Positive Effects of Divorce on Children: Exploring the After-Effects

A familiar proverb state, “Better be alone than in bad company.” Well, the distressing reality of a divorce can perhaps be interpreted in a similar way. The separation of parents is indeed a painful affair for a kid, but what about the trauma that he may have endured due to daily bickering, the ceaseless hurling of mean abuses and at times, even fatal domestic violence between emotionally estranged parents? It then becomes imperative for the child that such uncompromising parents get alienated by a divorce.

How many children are affected by divorce: Examining the statistics

Several reports claim that nearly 50% of American children, born at present, are likely to witness parental divorce even before they turn 18. According to another research, one, out of ten kids of divorced parents, may witness them getting divorced again about three or more times!

This article seeks to analyze the positive consequences of divorce on children so that the experience, even though bitter, can be calmly accepted and survived.

The positive impact of divorce on children: An estimation

Assures a healthy environment: Recurrent observation of squabbles and ego clashes between parents builds up irritation and dejection in a child, eventually morphing him into a perpetually disconcerted individual, a misfit in any society.  A divorce signifies a permanent termination of such power struggles and the child being distanced, no longer has to cringe in seclusion or make plaintive attempts to douse the bitter outburst. In fact, except the prickling remembrance of the split, there is nothing that can impede his natural emotional growth.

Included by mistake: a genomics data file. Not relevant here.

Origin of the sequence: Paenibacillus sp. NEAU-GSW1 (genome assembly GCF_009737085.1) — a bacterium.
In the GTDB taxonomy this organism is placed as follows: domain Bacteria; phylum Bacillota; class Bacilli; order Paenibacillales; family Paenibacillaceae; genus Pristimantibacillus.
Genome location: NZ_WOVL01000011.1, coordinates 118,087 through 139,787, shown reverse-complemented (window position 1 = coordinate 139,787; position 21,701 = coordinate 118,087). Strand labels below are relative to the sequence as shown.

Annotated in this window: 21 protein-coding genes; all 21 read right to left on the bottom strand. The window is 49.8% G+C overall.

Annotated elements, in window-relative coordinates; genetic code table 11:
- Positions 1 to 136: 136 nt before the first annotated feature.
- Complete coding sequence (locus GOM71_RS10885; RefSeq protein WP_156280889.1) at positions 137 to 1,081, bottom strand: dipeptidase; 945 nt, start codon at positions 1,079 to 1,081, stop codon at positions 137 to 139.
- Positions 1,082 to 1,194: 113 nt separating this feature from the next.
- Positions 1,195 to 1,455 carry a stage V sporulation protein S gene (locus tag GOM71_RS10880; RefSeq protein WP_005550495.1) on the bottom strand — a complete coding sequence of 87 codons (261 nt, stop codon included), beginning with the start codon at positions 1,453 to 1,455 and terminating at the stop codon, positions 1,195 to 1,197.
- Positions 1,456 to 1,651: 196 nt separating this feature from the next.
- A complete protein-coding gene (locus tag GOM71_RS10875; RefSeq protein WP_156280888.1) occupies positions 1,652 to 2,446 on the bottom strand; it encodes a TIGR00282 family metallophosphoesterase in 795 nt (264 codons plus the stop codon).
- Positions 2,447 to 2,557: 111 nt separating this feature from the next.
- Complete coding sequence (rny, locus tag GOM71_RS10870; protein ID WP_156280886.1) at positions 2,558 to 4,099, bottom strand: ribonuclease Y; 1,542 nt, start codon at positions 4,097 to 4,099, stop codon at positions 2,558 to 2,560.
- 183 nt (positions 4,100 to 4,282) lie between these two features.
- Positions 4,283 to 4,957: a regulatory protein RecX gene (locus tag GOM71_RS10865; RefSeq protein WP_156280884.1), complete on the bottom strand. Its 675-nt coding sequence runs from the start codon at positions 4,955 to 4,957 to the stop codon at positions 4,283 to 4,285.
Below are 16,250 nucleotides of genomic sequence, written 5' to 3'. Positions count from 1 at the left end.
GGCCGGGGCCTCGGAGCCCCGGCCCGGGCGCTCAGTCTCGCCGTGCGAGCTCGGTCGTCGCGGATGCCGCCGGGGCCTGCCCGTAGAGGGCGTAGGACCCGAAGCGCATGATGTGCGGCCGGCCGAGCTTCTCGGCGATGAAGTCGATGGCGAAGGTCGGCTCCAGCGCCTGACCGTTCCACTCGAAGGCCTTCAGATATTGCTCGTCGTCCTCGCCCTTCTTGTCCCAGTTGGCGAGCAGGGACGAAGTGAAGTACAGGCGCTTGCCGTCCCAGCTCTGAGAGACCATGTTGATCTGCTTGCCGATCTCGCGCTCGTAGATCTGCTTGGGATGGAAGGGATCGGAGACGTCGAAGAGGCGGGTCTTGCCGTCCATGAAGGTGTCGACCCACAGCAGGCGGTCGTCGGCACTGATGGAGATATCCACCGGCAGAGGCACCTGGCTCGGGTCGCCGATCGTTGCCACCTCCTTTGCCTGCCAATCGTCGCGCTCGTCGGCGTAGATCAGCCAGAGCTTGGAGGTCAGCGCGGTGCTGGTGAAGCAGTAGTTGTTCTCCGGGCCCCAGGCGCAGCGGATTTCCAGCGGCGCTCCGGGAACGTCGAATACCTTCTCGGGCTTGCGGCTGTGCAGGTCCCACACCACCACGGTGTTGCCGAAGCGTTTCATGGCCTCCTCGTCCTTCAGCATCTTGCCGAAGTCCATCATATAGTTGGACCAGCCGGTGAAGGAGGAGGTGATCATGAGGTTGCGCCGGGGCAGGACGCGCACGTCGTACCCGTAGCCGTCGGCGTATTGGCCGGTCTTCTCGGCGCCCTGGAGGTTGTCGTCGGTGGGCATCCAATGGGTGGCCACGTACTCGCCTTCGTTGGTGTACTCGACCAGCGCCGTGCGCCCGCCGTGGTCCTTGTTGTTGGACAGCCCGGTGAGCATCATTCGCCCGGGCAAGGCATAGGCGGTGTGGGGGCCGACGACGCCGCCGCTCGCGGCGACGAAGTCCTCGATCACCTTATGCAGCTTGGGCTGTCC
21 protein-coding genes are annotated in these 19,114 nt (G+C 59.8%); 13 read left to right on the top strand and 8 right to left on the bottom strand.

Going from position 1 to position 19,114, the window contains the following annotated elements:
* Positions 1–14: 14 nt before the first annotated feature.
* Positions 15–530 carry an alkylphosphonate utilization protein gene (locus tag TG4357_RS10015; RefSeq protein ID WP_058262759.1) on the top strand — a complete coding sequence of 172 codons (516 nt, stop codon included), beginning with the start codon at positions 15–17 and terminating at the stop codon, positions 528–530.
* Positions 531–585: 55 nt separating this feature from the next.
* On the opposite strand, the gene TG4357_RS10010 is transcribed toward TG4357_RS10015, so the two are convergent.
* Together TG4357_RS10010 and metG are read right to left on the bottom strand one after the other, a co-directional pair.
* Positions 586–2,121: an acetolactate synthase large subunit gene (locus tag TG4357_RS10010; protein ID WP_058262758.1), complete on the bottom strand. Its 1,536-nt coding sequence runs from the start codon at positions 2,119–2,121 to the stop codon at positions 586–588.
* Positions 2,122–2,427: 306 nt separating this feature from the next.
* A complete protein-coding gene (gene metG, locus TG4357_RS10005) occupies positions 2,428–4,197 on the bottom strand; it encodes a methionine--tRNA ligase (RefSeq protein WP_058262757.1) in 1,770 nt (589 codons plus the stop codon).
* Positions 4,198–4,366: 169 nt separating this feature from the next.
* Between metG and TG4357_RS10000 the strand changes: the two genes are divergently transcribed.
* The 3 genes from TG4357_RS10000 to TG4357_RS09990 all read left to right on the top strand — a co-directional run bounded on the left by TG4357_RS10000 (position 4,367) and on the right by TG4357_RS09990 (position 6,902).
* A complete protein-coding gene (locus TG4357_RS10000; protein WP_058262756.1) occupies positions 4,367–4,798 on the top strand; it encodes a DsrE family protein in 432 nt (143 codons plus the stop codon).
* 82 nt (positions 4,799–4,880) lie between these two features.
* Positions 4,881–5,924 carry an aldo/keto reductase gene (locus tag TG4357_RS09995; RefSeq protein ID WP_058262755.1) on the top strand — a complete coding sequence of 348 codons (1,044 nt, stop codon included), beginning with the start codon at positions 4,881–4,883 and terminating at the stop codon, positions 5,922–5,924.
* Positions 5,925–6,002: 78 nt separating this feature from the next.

Aids in psychological growth: Often, it has been observed that children that go through the divorce of parents emerge more mature than those, nurtured amidst the protective guidance of both parents. While tackling unhappy parents, a child learns the bitter truth about life. He embraces the virtues of adjustment, patience, and empathy, adheres to his limitations and is better disposed to overcome the hurdles of life. Moreover, the ordeal of a divorce enables a child to grasp the truth that henceforth his mother or father won’t always be there for him. And, it is this realization that makes him self-sufficient.

Allows each parent to be extra attentive: Most parents caught up in the daily chores of routine survival, can hardly spare some valuable time for their kids. After that, if marital disputes become an unavoidable appendage, then the word “family” gets reduced to a mere sham. The detachment enforced by a divorce enables each parent to think more about the welfare of his child. Consequently, the kid also benefits from the added vigilance imparted by each parent. He relishes the undivided attention and in the long term, has a better understanding of each parent.

Promotes adaptability through living in extended families: Often, a divorced father or mother remarries and thus there is the inclusion of household members such as a step brother or sister. Now, though initial acceptance might appear as a precarious threat, it is through the bittersweet co-mixing of both that the seeds of togetherness and resilience get germinated.

When a part of our body, say a leg or a finger gets infected and decays, the doctor generally recommends the portion to be severed so that the other organs remain safe. A broken marriage that shows no signs of recovery and only incites harshness, receives a somewhat similar resolution through a divorce. And it becomes particularly significant for the poor kid, for though there remains the agony of separation, there is the promise of a better life with new possibilities and resolute dreams.

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